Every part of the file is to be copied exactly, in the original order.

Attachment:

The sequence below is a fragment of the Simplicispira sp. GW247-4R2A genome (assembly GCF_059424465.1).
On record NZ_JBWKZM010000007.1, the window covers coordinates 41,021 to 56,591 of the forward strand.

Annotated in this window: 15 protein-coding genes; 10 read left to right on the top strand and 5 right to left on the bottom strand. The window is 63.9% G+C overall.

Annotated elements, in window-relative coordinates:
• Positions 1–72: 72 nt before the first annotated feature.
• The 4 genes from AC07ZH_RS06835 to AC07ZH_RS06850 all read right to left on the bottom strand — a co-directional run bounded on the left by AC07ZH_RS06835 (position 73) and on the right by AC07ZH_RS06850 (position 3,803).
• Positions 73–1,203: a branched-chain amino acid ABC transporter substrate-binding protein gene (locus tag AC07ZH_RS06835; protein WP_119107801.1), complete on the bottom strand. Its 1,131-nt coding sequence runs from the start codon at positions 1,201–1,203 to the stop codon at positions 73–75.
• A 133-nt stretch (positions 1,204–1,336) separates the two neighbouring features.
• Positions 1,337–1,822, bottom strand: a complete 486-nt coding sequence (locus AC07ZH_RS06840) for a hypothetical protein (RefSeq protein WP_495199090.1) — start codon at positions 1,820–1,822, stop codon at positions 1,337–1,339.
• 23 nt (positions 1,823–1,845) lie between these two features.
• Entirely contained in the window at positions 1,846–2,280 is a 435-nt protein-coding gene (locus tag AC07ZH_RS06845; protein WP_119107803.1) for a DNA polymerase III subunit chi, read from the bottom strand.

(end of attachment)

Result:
The sequence below is a fragment of the Simplicispira sp. GW247-4R2A genome (assembly GCF_059424465.1).
On record NZ_JBWKZM010000007.1, the window covers coordinates 41,021 to 56,591 of the forward strand.

Annotated in this window: 15 protein-coding genes; 10 read left to right on the top strand and 5 right to left on the bottom strand. The window is 63.9% G+C overall.

Annotated elements, in window-relative coordinates:
• Positions 1–72: 72 nt before the first annotated feature.
• The 4 genes from AC07ZH_RS06835 to AC07ZH_RS06850 all read right to left on the bottom strand — a co-directional run bounded on the left by AC07ZH_RS06835 (position 73) and on the right by AC07ZH_RS06850 (position 3,803).
• Positions 73–1,203: a branched-chain amino acid ABC transporter substrate-binding protein gene (locus tag AC07ZH_RS06835; protein WP_119107801.1), complete on the bottom strand. Its 1,131-nt coding sequence runs from the start codon at positions 1,201–1,203 to the stop codon at positions 73–75.
• A 133-nt stretch (positions 1,204–1,336) separates the two neighbouring features.
• Positions 1,337–1,822, bottom strand: a complete 486-nt coding sequence (locus AC07ZH_RS06840) for a hypothetical protein (RefSeq protein WP_495199090.1) — start codon at positions 1,820–1,822, stop codon at positions 1,337–1,339.
• 23 nt (positions 1,823–1,845) lie between these two features.
• Entirely contained in the window at positions 1,846–2,280 is a 435-nt protein-coding gene (locus tag AC07ZH_RS06845; protein WP_119107803.1) for a DNA polymerase III subunit chi, read from the bottom strand.